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Indian government, key northeast rebel group sign peace deal

August 3, 2015

NEW DELHI (AP) — India’s government signed a peace treaty on Monday with a key rebel group in the country’s insurgency-wracked northeast.

The government’s main negotiator with the rebels, R.N. Ravi, signed the accord in New Delhi with Thuingaleng Muivah, leader of the Isak-Muivah faction of the National Socialist Council of Nagaland, in the presence of Prime Minister Narendra Modi. It is aimed at ending a rebellion that has festered in India’s Nagaland and Manipur states for more than six decades.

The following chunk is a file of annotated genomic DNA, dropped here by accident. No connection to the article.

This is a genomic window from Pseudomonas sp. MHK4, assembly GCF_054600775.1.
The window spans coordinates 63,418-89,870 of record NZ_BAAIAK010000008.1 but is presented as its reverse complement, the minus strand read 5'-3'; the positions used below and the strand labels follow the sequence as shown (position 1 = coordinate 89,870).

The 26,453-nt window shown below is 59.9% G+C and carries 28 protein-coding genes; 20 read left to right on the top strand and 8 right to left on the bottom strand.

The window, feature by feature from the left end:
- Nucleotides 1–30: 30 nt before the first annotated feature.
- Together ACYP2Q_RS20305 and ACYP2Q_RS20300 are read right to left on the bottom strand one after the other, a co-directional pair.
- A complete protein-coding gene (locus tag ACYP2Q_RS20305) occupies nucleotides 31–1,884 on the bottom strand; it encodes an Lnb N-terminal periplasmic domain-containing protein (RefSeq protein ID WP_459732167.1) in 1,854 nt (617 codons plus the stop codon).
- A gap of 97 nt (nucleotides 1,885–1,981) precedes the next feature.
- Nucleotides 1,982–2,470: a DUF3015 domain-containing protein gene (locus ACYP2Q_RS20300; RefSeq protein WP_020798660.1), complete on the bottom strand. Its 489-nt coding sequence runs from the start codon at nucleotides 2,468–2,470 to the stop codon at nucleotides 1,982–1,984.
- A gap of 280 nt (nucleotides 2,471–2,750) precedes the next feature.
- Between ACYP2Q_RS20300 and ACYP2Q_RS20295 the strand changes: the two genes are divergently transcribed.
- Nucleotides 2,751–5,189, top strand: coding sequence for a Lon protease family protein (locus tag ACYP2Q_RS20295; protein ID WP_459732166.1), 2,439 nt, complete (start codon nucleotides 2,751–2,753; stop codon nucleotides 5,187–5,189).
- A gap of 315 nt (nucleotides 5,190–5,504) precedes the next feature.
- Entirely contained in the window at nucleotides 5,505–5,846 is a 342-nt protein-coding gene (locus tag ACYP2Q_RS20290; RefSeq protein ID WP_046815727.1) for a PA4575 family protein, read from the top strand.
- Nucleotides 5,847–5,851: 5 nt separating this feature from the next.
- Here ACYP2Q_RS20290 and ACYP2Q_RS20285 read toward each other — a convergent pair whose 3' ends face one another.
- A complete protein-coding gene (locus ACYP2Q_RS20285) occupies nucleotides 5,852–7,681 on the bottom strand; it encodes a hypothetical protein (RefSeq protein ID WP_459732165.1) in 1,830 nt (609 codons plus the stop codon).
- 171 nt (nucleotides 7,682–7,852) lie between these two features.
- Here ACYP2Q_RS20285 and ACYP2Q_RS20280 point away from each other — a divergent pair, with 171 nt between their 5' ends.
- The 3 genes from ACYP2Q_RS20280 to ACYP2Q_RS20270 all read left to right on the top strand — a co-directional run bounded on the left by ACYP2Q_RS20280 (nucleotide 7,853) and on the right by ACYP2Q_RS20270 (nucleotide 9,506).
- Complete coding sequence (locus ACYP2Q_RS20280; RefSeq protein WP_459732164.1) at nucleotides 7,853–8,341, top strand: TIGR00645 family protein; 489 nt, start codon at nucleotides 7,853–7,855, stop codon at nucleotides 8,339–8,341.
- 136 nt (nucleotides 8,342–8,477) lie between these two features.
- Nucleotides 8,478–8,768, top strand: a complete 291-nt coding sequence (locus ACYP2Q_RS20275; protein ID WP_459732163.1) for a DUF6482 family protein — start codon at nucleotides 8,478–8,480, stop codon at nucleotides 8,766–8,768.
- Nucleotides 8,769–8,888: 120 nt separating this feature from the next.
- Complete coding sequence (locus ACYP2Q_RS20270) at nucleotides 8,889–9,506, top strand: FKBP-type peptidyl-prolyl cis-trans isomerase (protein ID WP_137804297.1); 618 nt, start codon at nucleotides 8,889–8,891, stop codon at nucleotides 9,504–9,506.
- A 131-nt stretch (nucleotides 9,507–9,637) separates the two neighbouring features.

The two officials told a news conference that the accord was “historic,” but gave no specific details about it.

The rebel group was fighting for an independent homeland for the Naga tribes. It is the oldest and strongest of about 30 rebel armies operating in the northeast since India’s independence in 1947.

The group entered a cease-fire in 1997 but it then took nearly 18 years to reach a formal peace deal.

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